Caribbean food is a feast for the senses, with influences from Africa, to South America to the shores of Portugal. Trey Lamont is the lead chef and owner of the Jerk Shack, and brings this global fusion of flavors to Seattle foodies at his downtown restaurant in Belltown, Jerk Shack.
Currently open for take-out orders, Lamont is serving up generous portions of mouth-watering dishes inspired by his Jamaican heritage until he is able to re-open his doors for dine-in service. Born and raised in Seattle, Lamont is proud of his strong Caribbean roots, where his family is from and where he has spent a lot of time visiting.
“When I would return home to the West Coast, I would crave the food but was unable to find it here," said Lamont. "On the East Coast, it’s easy to find Caribbean everything, yet on the West Coast, it’s uncommon. I find that when people finally get a taste of the culture and the flavors, they really enjoy it. The culture and food is warm, inviting and welcoming.”
Lamont found his passion for food and cooking at a young age, ultimately leading him to attend culinary school and open his own business. Because he felt a lack of Caribbean culture on the West Coast, he chose to share that with others through food.
“I wanted to be a chef ever since I was three years old,” he said. “I was raised by a single father who worked in the Seattle hotel industry. I would hang out in the hotel kitchen with the chefs who taught me a lot of technique and culture. This was a very important part of my cooking education before going to culinary school at Le Cordon Bleu. I also started cooking at an early age with my grandmother. I had many siblings, but I was the only one she allowed in the kitchen with her, so it was pretty special for me.”
The Jerk Shack is named after the signature flavor of one of Jamaica’s and the Caribbean's most famous dishes: jerk, a spicy rub applied to chicken and other meat. The flavors are absorbed into the meat before it is grilled or smoked to a delicious and aromatic sublimity. The result is a hot and spicy comfort food served everywhere across the islands, from luxury restaurants to beach shacks; each boasting unique characteristics influenced by the cook and the individual techniques they employ.
The restaurant's menu is loaded with fresh fruits and vegetables, along with fresh seafood, chicken, pork and beef - all prepared with an array of incredible spices and tropical island ingredients. One standout item on the to-go express menu is the Caribbean fry bread sandwich made from scratch.
“We stuff our fry bread sandwiches with amazing jerk chicken, Caribbean shrimp, or fried fish,” said Lamont. “Vegetarians can order the sandwich with Beyond Meat as well, and it’s amazing. When we're able to open up at 100% capacity, we will offer our jerk fried chicken. It's a half of a chicken that's been brined and coated in our jerk spices and jerk dry rub. We never add flour to it, so the crispy and crunchiness of the skin comes from the jerk spice.”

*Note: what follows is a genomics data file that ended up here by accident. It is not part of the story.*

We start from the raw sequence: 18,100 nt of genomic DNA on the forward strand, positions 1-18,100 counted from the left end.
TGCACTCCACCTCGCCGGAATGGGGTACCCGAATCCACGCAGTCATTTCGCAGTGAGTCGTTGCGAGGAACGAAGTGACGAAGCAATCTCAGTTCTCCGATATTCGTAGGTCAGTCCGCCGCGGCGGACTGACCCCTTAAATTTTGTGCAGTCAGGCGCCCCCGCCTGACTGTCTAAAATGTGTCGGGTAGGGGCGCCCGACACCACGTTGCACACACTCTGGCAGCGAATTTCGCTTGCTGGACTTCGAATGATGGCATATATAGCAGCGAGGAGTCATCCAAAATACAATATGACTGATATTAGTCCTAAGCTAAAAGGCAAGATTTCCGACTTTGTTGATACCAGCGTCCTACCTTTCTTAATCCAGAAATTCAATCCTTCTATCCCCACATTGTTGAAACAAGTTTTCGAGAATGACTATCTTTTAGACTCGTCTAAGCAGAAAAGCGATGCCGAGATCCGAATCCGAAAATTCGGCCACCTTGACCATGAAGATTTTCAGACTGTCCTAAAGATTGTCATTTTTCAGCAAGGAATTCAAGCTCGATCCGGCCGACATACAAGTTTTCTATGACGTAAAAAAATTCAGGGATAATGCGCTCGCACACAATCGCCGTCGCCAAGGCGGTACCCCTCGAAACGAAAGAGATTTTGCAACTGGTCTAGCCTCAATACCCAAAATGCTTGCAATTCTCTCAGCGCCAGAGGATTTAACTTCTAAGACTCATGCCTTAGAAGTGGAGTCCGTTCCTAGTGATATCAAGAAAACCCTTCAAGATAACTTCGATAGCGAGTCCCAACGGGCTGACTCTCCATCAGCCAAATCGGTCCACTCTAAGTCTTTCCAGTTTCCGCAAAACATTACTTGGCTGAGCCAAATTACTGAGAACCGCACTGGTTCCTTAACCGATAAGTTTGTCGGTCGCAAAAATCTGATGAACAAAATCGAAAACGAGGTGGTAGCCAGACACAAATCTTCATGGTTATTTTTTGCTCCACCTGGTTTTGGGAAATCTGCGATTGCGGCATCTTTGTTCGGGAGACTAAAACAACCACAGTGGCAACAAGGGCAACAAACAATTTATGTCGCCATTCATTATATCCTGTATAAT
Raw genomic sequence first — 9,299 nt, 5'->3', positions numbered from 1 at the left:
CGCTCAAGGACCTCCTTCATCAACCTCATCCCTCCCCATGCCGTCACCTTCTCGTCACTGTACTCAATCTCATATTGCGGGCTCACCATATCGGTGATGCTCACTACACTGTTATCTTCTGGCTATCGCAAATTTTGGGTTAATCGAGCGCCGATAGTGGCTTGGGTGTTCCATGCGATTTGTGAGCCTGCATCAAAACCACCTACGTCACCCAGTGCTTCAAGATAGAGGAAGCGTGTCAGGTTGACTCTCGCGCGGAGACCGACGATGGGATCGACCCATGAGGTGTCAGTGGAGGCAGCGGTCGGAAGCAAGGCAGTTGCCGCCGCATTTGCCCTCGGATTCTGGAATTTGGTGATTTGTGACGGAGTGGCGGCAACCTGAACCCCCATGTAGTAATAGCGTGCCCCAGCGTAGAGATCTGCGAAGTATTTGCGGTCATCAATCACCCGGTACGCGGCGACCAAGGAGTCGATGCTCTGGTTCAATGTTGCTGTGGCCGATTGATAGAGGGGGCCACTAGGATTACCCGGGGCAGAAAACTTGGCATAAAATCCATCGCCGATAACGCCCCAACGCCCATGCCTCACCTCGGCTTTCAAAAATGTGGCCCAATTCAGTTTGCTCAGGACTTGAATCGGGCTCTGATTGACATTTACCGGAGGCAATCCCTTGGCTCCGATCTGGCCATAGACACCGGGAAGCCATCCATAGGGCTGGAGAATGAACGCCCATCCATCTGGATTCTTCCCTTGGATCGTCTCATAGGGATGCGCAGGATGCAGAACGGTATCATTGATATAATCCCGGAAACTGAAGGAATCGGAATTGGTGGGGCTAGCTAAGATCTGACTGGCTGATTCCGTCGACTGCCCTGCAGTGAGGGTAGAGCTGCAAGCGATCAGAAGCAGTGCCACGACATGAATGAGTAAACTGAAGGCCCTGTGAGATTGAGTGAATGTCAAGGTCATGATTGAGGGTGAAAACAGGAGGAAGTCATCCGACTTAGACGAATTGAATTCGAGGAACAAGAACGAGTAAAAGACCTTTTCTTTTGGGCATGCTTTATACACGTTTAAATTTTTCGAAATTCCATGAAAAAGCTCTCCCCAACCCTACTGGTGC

Lamont does open the Jerk Shack for limited in-house dining every Friday for a weekly dinner club. Tickets are $80 for two people and includes a three-course meal with new menu offerings each week. The dinner includes an appetizer, an entrée and a dessert. The portions are large, with plenty of food to share.
In addition to feeding Seattleites great food, Lamont is also giving back to the community by creating opportunities for local Black and Brown neighborhoods.
“Kids from predominantly Black and Brown neighborhoods have lots of dreams they can’t afford, and not enough networked role models to help them figure out how to get over that hump,” Lamont explains on his website. "We have been fortunate to start our business in downtown Seattle, and are the only 100 percent Black-owned restaurant in the neighborhood.”
Lamont’s plan is to buy land in south Seattle and build a Jerk Shack II in a shipping container. He has initiated a GoFundMe account to help purchase the land. His vision is to bring jobs into the community that will provide employees things like health insurance, child care, and college tuition assistance.
“We’re inspired by Dick’s Drive-In that serves its community by providing all of those benefits,” he said. "Of course, most Dick’s are in predominantly white neighborhoods and I want to create a source of community like that in Black and Brown neighborhoods. Creating a new, fast and casual Jerk Shack with a shipping container concept will be a scalable way to bring the restaurant, and it's associated opportunities, to any neighborhood.”
“People say the system is broken,” he said. “Well, it works just fine for those it was built by. I want to create a new system by setting an example of entrepreneurship, community, and social economic stability in the neighborhoods that don’t benefit from the current system. I want to show the younger generation that a person that looks like them and comes from the same place as them can create opportunities that benefit the community as a whole.”